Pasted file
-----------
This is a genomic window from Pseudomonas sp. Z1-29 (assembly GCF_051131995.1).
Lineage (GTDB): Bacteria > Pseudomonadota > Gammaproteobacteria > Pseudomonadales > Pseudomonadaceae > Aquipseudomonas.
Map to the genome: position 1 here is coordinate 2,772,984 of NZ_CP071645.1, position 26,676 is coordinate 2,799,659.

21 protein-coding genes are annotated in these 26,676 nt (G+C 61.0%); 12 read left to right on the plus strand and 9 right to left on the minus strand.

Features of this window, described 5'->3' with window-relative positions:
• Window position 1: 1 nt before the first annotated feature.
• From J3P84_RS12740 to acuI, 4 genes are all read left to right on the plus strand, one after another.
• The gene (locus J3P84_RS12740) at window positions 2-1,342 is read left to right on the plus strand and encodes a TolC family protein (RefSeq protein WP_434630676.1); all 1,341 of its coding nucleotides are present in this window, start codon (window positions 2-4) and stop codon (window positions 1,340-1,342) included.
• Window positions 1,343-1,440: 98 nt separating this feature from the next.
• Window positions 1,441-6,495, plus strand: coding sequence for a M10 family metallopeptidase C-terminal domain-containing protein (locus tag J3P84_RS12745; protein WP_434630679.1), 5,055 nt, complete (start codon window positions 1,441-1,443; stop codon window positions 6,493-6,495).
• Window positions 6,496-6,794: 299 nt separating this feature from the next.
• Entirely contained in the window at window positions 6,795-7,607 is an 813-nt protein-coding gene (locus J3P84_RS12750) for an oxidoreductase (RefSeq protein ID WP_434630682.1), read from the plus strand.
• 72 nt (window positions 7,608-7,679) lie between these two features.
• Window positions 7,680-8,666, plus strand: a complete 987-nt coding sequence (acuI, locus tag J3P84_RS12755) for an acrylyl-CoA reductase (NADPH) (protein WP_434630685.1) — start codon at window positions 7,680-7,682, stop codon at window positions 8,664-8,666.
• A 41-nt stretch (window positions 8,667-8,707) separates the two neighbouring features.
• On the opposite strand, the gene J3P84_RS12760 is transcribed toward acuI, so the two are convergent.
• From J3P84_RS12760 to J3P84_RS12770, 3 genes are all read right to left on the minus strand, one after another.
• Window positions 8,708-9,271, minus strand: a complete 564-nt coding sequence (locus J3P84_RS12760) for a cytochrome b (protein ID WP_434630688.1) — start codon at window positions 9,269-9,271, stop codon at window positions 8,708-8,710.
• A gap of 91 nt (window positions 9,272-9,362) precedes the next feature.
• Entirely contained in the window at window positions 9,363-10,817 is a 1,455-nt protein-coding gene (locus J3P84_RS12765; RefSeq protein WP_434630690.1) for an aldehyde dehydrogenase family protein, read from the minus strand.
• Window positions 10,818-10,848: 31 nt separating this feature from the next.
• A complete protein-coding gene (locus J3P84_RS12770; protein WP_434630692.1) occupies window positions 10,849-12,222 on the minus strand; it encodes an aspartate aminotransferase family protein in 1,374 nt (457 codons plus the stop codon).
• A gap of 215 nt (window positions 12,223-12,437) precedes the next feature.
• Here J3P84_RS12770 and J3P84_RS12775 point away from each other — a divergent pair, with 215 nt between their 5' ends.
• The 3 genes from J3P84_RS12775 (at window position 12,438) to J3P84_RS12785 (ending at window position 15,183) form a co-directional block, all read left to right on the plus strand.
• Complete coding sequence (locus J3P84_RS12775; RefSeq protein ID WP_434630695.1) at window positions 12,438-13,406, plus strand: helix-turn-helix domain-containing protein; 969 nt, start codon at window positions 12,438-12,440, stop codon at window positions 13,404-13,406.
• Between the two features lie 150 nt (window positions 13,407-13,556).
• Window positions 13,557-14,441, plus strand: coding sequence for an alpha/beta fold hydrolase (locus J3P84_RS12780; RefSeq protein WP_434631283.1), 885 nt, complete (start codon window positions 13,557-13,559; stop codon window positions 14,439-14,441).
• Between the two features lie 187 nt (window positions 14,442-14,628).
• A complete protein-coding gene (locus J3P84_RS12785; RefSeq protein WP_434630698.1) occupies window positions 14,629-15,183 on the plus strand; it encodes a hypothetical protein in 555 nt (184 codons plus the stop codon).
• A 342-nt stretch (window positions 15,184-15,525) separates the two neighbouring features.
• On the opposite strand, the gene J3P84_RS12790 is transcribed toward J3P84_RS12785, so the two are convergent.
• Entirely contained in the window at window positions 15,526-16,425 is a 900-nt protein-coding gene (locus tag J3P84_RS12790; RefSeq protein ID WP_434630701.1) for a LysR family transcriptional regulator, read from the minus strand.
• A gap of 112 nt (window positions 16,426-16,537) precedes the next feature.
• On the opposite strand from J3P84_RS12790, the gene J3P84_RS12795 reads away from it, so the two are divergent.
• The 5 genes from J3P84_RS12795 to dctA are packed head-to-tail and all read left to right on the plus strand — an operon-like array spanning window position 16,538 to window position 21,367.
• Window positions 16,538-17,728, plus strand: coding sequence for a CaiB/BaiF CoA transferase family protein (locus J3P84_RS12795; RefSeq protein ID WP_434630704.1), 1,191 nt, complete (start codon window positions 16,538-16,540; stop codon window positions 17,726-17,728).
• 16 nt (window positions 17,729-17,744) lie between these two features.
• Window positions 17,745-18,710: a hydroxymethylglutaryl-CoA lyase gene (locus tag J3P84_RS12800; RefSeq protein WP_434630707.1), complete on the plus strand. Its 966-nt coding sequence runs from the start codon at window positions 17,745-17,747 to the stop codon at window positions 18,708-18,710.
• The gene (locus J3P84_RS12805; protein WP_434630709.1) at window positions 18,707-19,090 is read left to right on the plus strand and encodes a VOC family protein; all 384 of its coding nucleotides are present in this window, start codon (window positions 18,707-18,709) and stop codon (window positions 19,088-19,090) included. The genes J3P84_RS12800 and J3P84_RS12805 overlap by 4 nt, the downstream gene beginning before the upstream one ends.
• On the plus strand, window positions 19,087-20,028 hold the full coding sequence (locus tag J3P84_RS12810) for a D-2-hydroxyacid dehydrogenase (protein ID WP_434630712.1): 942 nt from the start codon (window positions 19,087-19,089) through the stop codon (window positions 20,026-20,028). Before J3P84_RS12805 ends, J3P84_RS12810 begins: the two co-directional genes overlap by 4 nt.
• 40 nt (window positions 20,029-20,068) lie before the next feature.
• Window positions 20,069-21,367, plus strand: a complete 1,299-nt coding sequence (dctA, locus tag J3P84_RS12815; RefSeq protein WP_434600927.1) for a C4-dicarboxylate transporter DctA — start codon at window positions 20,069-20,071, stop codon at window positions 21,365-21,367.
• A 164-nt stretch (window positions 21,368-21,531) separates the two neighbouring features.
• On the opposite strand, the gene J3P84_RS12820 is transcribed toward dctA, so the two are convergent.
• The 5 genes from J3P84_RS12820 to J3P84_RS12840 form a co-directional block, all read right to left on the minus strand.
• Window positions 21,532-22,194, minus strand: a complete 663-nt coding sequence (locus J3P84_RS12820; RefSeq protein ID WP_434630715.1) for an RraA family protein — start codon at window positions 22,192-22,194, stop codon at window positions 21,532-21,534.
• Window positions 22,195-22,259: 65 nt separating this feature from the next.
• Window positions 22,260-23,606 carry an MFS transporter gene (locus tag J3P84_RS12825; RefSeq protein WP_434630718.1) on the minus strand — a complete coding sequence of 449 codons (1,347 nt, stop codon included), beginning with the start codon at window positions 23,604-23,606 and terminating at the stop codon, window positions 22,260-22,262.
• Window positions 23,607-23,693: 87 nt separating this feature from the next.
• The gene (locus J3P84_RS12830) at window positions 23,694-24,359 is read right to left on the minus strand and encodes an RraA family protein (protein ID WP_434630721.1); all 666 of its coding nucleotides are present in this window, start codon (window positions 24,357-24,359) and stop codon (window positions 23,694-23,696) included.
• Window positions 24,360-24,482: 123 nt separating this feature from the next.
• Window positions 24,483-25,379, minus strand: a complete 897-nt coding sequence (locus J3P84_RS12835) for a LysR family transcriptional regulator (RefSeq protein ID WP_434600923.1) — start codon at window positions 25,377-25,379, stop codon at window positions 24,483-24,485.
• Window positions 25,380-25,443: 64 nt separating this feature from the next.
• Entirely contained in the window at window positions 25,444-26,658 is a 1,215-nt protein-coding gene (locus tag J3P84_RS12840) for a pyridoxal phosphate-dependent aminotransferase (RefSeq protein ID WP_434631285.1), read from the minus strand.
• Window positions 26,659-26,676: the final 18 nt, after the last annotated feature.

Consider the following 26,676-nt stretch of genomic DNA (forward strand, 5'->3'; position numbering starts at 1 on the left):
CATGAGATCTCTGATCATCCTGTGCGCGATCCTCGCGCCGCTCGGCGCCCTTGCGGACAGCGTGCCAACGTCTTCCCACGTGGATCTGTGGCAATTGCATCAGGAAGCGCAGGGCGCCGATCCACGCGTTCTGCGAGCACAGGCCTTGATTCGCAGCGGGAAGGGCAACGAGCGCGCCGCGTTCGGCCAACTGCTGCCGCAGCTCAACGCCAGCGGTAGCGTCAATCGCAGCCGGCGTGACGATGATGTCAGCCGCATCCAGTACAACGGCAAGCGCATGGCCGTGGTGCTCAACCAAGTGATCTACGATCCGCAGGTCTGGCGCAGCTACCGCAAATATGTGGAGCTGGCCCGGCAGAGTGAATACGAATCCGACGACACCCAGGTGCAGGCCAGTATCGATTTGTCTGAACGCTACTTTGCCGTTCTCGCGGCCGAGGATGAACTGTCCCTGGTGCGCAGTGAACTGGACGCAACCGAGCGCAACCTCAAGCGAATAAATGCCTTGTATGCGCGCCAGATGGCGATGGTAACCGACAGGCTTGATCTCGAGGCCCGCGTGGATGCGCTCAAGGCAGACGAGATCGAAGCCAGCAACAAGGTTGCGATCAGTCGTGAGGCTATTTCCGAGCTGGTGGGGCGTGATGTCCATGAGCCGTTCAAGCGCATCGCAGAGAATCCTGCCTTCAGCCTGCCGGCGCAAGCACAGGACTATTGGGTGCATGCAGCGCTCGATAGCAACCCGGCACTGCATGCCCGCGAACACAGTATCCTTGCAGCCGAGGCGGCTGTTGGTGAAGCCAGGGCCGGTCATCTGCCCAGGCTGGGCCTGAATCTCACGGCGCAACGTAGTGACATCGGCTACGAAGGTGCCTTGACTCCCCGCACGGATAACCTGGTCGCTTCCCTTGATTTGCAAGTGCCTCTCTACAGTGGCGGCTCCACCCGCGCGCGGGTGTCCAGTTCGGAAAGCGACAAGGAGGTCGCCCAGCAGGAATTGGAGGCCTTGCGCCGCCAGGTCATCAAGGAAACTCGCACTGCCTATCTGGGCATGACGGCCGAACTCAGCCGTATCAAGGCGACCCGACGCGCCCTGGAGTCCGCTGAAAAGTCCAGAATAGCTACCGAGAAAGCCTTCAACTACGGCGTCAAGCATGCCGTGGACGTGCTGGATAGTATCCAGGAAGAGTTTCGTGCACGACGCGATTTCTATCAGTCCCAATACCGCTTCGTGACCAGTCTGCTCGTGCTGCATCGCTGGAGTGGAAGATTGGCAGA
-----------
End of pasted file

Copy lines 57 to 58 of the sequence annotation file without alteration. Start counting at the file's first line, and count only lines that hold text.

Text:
Consider the following 26,676-nt stretch of genomic DNA (forward strand, 5'->3'; position numbering starts at 1 on the left):
CATGAGATCTCTGATCATCCTGTGCGCGATCCTCGCGCCGCTCGGCGCCCTTGCGGACAGCGTGCCAACGTCTTCCCACGTGGATCTGTGGCAATTGCATCAGGAAGCGCAGGGCGCCGATCCACGCGTTCTGCGAGCACAGGCCTTGATTCGCAGCGGGAAGGGCAACGAGCGCGCCGCGTTCGGCCAACTGCTGCCGCAGCTCAACGCCAGCGGTAGCGTCAATCGCAGCCGGCGTGACGATGATGTCAGCCGCATCCAGTACAACGGCAAGCGCATGGCCGTGGTGCTCAACCAAGTGATCTACGATCCGCAGGTCTGGCGCAGCTACCGCAAATATGTGGAGCTGGCCCGGCAGAGTGAATACGAATCCGACGACACCCAGGTGCAGGCCAGTATCGATTTGTCTGAACGCTACTTTGCCGTTCTCGCGGCCGAGGATGAACTGTCCCTGGTGCGCAGTGAACTGGACGCAACCGAGCGCAACCTCAAGCGAATAAATGCCTTGTATGCGCGCCAGATGGCGATGGTAACCGACAGGCTTGATCTCGAGGCCCGCGTGGATGCGCTCAAGGCAGACGAGATCGAAGCCAGCAACAAGGTTGCGATCAGTCGTGAGGCTATTTCCGAGCTGGTGGGGCGTGATGTCCATGAGCCGTTCAAGCGCATCGCAGAGAATCCTGCCTTCAGCCTGCCGGCGCAAGCACAGGACTATTGGGTGCATGCAGCGCTCGATAGCAACCCGGCACTGCATGCCCGCGAACACAGTATCCTTGCAGCCGAGGCGGCTGTTGGTGAAGCCAGGGCCGGTCATCTGCCCAGGCTGGGCCTGAATCTCACGGCGCAACGTAGTGACATCGGCTACGAAGGTGCCTTGACTCCCCGCACGGATAACCTGGTCGCTTCCCTTGATTTGCAAGTGCCTCTCTACAGTGGCGGCTCCACCCGCGCGCGGGTGTCCAGTTCGGAAAGCGACAAGGAGGTCGCCCAGCAGGAATTGGAGGCCTTGCGCCGCCAGGTCATCAAGGAAACTCGCACTGCCTATCTGGGCATGACGGCCGAACTCAGCCGTATCAAGGCGACCCGACGCGCCCTGGAGTCCGCTGAAAAGTCCAGAATAGCTACCGAGAAAGCCTTCAACTACGGCGTCAAGCATGCCGTGGACGTGCTGGATAGTATCCAGGAAGAGTTTCGTGCACGACGCGATTTCTATCAGTCCCAATACCGCTTCGTGACCAGTCTGCTCGTGCTGCATCGCTGGAGTGGAAGATTGGCAGA